Class 1

Hazards of Electricity
Firmansyah Nur Budiman, S.T., M.Sc.
Lab. Transmisi & Distribusi
Jurusan Teknik Elektro & Teknologi Informasi FT UGM

Introduction
Electricity is
silent,
invisible,
odorless,
but it is
essential in
human life.

Introduction
However…

.Introduction Study of electrical safety is beneficial for developing protective strategies.

Hazards of Electricity Electrici ty Hazard s Shock Arc Blast .

Glossary • Shock: physical stimulation or trauma that occurs as a result of electric current passing through the body. . • Arc: heat and light energy release that is caused by the electrical breakdown of and subsequent electrical discharge through an electrical insulator. • Blast: explosive effect caused by the rapid expansion of air and other vaporized materials that are a superheated by the sudden presence of an electric arc. such as air.

Shock • Symptoms: a mild tingling sensation. or tissue damage. violent muscle contractions. heart arrhythmia. .

Shock Tissue damage: • Burning: from the inside of the body → third-degree → the growth centers are destroyed • Cell Wall Damage: cell death can result from the enlargement of cellular process due to high-intensity electric fields (research funded by Electric Power Research Institute) .

6) Parts of the body. .Shock Influencing Factors: 1) Physical condition and physical response. 3) Frequency. 5) Current magnitude. 2) Current duration. 4) Voltage magnitude.

Shock 1) Physical condition and physical response. •) Good physical conditions → less trauma •) Presence of medical problems (heart or lung ailment) → severe effect although current is low •) A diseased heart → more vulnerable to ventricular fibrillation .

Shock 2) Current duration •) Longer current duration → more J  I 2 Rt energy ( ) •) Sufficient heat → tissue burning and/or organ shutdown •) Longer current duration → ventricular fibrillation .

Shock 3) Frequency •) Higher frequency → less effect ofI 2t Joule ( ) heating •) DC vs AC victims → when equal current magnitudes are compared (DC to ACrms). victims of DC shock have indicated that they feel greater heating from DC than from AC. .

Shock 3) Frequency (cont.) .

. c) higher voltages are more likely to create electrical arcing.Shock 4) Voltage magnitude •) Draw a little attention (effect of 200 V ≈ 2000 V) •) However. higher voltage can be more lethal because: a) at voltages above 400 V the electrical pressure may be sufficient to puncture the epidermis. b) the higher voltages cause more intense fields.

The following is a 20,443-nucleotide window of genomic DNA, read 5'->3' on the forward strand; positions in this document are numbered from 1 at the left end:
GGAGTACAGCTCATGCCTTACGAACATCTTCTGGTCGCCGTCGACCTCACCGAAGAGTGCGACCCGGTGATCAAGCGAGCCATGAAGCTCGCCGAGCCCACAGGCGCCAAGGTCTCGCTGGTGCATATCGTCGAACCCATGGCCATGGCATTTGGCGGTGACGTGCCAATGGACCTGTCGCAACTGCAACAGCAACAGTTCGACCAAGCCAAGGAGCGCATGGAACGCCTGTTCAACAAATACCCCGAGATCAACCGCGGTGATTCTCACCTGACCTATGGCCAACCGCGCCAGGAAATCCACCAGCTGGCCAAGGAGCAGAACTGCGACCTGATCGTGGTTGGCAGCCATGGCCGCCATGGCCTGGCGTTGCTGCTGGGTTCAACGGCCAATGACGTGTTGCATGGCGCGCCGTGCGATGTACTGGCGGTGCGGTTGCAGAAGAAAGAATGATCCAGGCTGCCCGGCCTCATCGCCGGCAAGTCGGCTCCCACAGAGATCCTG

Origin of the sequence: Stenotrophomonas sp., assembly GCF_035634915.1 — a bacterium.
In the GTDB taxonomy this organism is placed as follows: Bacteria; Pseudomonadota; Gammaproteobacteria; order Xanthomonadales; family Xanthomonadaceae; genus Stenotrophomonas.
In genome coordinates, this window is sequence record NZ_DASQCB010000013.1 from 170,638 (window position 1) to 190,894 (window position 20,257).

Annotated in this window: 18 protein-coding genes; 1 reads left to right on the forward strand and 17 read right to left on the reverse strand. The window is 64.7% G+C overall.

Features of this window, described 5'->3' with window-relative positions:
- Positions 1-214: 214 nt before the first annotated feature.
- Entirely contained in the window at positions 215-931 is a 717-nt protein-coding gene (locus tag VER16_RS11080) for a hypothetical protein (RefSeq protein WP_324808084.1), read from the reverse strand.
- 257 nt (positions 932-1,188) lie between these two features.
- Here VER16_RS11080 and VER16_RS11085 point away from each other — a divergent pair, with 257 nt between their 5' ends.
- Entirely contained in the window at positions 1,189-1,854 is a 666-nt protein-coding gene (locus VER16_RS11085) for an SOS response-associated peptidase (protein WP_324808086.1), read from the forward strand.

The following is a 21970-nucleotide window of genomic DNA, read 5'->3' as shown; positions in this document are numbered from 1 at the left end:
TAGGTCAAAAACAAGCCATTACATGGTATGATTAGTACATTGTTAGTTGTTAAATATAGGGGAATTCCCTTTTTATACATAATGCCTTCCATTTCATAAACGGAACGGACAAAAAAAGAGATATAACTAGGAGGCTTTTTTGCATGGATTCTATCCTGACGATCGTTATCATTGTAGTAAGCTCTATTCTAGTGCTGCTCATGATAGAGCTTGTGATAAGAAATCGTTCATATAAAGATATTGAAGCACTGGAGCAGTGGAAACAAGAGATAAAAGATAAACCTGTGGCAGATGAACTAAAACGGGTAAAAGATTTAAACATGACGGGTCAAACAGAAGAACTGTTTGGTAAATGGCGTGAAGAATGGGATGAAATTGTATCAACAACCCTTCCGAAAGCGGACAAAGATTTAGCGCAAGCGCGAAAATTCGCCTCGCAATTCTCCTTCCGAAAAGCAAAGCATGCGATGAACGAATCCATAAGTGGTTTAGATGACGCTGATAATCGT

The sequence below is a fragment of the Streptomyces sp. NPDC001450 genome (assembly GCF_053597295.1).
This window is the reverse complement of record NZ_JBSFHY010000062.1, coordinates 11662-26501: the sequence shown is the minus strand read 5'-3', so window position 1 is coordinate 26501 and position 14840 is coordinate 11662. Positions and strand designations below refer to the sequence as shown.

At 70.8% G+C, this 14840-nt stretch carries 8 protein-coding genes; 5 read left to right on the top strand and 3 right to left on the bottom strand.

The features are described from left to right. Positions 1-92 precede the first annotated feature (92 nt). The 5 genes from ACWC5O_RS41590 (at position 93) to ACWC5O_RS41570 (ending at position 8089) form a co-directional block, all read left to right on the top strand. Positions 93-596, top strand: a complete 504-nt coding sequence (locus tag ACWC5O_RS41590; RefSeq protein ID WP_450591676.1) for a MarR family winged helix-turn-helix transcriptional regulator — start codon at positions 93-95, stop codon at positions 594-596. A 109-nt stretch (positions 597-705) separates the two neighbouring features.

Shock 5) Current magnitude •) Obey Ohm’s law: I = E/R •) Electric shock current path: .

Shock 5) Current magnitude (cont.) .

Shock 5) Current magnitude (cont.) .

) .Shock 5) Current magnitude (cont.

Shock 6) Parts of the body •) Current flow affects the various bodily organs in different manners. with less than 30 mA of current flow. The diaphragm and the breathing system can be paralyzed. which possibly may be fatal without outside intervention. Examples: The heart can be caused to fibrillate with as little as 75 mA. .

Arc • Arc occurs through something called “plasma” (super-heated. 3) When two contacts part while carrying a very high current. ionized material). . 2) When the air becomes superheated with the passage of current through some conductor. • Initiation of arc: 1) When the voltage between two points exceeds the dielectric strength of the air.

20000 K (away from terminal points).Arc • Arc is very hot → 50000 K (at terminal points). • Experiment by IEEE:  The heat energy of an electrical arc can kill and injure personnel at surprisingly large distances. second-degree burns have been caused on exposed skin at distances of up to 12 feet (ft) or (3.  Virtually all types of clothing fibers can be ignited by the temperatures of electrical arcs. .6 meters [m]) and more. Clothing made of non-flame resistant fibers will continue to burn after the arc source has been removed and will continue to cause serious physical trauma. For example.

Arc .

.Arc Arc Burn: • First-degree burns. Little permanent damage results from a firstdegree burn because all the growth areas survive. Firstdegree burning causes painful trauma to the outer layers of the skin. Healing is usually prompt and leaves no scarring.

the entire outer layer will be destroyed. If the burn is to the skin. .Arc • Second-degree burns. Healing occurs from the sweat glands and/or hair follicles. Seconddegree burns result in relatively severe tissue damage and blistering.

Arc • Second-degree burns: .

Arc • Third-degree burns. extensive third-degree burns require skin grafting. Third-degree burns to the skin result in complete destruction of the growth centers. however. . healing may occur from the edges of the damaged area. If the burn is small.

turn hardware into bullet. push over concrete walls. • Possible effects: explode switchgear. and propel molten metal at extremely high velocities. turn sheet metal into shrapnel. .Blast • Super-heating due to arc causes expansion of air up to pressure of 100 to 200 lb/feet2.

Blast .

Blast .

Protective Strategies .